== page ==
- I don’t believe that the king praised the steward for his unjust action but rather falsely praised him for being wise in his actions.
- His actions being that he gave a discount to people who were also crafty in their business deals.
- We need to be careful as to not misunderstand this part of the parable where the king announces “…for the children of this world are in their generation wiser than the children of light.”
- To understand it as it is written would be foolish to think that worldly people are smarter than Christians. What the king meant by saying this is that the world is smarter in making business deals as they always seek to get the best deals, and know how to haggle in price and so on. That’s all it means.
III. Unrighteous Mammon (Money)
A) When you fail
- Look now to verse 9) And I say unto you, Make to yourselves friends of the mammon of unrighteousness; that, when ye fail, they may receive you into everlasting habitations.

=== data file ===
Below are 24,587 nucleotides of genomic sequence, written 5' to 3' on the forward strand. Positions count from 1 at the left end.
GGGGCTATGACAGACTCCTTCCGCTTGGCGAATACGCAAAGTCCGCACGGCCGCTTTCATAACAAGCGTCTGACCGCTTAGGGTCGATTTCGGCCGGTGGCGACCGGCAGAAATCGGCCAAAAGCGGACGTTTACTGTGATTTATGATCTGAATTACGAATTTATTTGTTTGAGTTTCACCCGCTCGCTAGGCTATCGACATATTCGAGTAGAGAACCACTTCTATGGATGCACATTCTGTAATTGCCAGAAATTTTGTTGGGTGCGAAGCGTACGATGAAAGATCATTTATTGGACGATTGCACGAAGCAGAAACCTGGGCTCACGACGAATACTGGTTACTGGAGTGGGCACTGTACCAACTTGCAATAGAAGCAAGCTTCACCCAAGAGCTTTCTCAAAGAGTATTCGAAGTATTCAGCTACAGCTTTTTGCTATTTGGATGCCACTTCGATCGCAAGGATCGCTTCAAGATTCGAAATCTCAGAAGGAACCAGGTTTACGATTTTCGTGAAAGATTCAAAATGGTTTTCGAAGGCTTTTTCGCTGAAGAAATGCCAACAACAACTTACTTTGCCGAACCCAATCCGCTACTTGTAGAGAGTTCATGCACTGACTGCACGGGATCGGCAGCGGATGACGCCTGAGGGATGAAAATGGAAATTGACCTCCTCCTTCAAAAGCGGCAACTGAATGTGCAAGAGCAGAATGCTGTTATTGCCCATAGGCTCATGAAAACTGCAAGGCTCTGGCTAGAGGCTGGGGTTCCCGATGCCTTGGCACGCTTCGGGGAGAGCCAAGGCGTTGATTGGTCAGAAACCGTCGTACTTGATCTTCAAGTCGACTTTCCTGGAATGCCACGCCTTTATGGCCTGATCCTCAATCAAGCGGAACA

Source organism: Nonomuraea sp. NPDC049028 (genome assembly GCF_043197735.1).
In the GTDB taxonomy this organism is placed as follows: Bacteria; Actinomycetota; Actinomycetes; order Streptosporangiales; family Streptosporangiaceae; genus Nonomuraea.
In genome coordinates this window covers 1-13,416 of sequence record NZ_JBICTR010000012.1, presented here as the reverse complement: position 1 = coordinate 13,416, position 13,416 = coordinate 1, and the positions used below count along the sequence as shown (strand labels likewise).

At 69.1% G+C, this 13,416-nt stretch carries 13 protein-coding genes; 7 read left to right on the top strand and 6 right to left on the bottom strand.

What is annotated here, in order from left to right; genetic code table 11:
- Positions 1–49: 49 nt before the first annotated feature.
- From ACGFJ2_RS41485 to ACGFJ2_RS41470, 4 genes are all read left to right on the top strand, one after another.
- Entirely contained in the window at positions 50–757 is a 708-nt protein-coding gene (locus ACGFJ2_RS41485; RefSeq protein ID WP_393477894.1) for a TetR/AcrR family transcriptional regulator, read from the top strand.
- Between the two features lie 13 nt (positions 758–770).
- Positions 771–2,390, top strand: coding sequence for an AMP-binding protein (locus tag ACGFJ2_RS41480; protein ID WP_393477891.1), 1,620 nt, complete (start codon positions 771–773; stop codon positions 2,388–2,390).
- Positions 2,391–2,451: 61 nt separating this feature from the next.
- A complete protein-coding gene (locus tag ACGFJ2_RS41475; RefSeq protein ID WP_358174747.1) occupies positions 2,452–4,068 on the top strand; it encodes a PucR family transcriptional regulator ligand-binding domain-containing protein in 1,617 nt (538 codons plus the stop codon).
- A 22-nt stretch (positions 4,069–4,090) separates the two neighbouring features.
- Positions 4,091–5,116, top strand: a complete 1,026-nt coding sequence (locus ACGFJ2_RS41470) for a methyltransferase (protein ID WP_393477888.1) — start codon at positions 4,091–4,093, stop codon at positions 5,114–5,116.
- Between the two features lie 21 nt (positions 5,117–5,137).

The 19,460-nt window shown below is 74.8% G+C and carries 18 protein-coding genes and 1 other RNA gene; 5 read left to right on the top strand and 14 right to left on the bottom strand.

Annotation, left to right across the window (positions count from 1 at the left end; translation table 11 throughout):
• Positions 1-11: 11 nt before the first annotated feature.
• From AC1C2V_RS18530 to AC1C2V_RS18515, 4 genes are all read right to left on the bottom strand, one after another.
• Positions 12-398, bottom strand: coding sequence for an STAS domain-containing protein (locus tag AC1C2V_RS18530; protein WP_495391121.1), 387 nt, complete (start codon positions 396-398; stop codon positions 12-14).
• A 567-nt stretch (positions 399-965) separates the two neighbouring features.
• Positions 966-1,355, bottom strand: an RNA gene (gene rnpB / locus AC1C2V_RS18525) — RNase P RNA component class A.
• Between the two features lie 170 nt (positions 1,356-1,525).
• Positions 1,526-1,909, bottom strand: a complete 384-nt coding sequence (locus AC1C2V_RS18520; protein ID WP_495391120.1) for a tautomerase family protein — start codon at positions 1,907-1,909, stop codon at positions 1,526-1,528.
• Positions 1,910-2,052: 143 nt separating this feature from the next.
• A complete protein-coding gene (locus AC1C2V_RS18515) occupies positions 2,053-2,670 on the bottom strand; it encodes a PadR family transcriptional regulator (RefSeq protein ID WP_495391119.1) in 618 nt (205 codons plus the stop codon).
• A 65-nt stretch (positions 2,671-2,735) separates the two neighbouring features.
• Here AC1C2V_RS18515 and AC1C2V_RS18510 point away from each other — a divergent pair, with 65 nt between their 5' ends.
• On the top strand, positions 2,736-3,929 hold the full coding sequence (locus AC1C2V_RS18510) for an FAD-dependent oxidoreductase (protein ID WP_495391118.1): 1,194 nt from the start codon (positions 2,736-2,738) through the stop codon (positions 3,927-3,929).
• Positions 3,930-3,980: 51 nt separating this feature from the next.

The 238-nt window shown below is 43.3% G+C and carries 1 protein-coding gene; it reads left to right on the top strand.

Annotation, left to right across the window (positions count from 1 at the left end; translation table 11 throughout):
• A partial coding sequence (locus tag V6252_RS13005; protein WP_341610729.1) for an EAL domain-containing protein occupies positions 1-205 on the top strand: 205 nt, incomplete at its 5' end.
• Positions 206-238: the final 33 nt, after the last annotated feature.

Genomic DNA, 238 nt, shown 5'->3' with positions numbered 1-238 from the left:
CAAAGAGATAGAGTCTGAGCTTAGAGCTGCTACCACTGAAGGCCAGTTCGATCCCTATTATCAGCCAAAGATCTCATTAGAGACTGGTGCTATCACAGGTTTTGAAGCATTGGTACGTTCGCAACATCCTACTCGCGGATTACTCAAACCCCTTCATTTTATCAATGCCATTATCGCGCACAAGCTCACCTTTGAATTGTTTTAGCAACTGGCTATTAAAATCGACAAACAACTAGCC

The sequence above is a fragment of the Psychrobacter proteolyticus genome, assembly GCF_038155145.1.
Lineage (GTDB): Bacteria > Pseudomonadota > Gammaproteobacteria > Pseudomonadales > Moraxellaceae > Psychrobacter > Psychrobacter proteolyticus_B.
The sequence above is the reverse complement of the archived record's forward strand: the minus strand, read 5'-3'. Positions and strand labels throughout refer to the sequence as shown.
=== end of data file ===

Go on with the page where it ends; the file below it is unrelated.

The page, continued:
- Jesus is talking here to the crowd gathered to hear His parabolic sermon.
- We see the servant do something wrong here to his lord (master/king) and you can call it a failure. What he did was unjust, not right, a sin, a crime, whatever you want to call it. Saying that, his effort to do something nice to someone else does not make up for the injustice done to his lord.
- God gives us “blessings” all through our life on this earth as a reward for our good behavior and faithfulness to God.
- These “blessings” God gives us could be considered as “goods.” These goods may be a good job, a good church, a good husband or wife, children, cars, house, and any modern conveniences that we have to make life easier for us.
- We are to be good stewards with the blessings that God gives us.
- And when we fail, as you know you will, then, we are to remain honest and repent of our sin and do what it takes to make it right.